Is the law biased in favor of judges and lawyers? Does the legal system give the legal profession special privileges? Do lawyers have liberties that other do not? Find out as Benjamin H. Barton, author of “The Lawyer-Judge Bias in the American Legal System” joins Glenn to talk about his book.

        • a person of average intelligence

          Unfortunately, due to our fabulous public indoctrination education system, a “person of average intelligence” is an ignorant idiot who couldn’t spell cat if you spotted him the C and the A.

          That’s the truth and you know it.

        • “Many legal outcomes can be explained, and future cases predicted, by asking a very simple question: is there a plausible result in this case that will significantly affect the interests of the legal profession (positively or negatively)? If so, the case will be decided in the way that offers the best result for the legal profession.”

          – Benjamin Barton
          “Do Judges Systematically Favor The Interests Of The Legal Profession?”
          October 2007
          University of Tennessee Legal Studies Research Paper No. 1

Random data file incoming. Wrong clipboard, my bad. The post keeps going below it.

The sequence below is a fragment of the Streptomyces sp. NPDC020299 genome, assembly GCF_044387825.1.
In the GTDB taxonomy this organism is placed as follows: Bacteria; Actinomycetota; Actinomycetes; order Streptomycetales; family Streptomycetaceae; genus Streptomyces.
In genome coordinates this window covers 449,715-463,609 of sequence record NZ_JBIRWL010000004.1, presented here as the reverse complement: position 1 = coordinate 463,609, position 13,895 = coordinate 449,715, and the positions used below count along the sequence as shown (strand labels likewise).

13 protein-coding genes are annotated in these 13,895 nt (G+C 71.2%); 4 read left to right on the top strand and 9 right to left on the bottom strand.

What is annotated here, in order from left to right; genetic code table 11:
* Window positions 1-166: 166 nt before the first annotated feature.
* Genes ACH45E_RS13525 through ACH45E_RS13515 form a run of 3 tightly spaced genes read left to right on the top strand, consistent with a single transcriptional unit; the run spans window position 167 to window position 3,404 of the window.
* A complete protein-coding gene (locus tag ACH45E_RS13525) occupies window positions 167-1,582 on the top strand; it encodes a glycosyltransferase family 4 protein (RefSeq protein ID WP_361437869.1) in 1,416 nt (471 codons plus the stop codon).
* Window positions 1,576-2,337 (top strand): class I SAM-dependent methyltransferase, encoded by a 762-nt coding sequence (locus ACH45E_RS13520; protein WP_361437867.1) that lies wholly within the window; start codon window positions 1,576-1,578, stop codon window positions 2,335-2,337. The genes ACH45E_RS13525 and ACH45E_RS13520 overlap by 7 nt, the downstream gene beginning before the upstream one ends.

http://ssrn.com/abstract=976478

        • “The more complex the law, the more lawyers are needed to make sense and interpret. So our legislators have counter incentives to make straightforward, easy to read laws. ”

          Most of the legislators are…. LAWYERS! SURPRISE!! Lawyers scratching each others’ backs.

    • I agree, as a lawyer, with this interpretation. Further, an AG’s opinion is just that, an opinion. It carries no weight in a court of law.

    • Not true. He has been a real friend to gun owners. It sounds like he is using a very strict interpretation of legislation as written, which is consistent with his conservative philosophy.

      Anyhow, he is no longer the AG. The anti-gun Mark Herring is, so Virginians better brace for impact.

  2. It would seem that his interpretation is reasonable in accordance to the language in the act so the act needs to be fixed.

    This is what happens when no one reads legislation that mostly gets written by “kids” (aides) and lobbyists.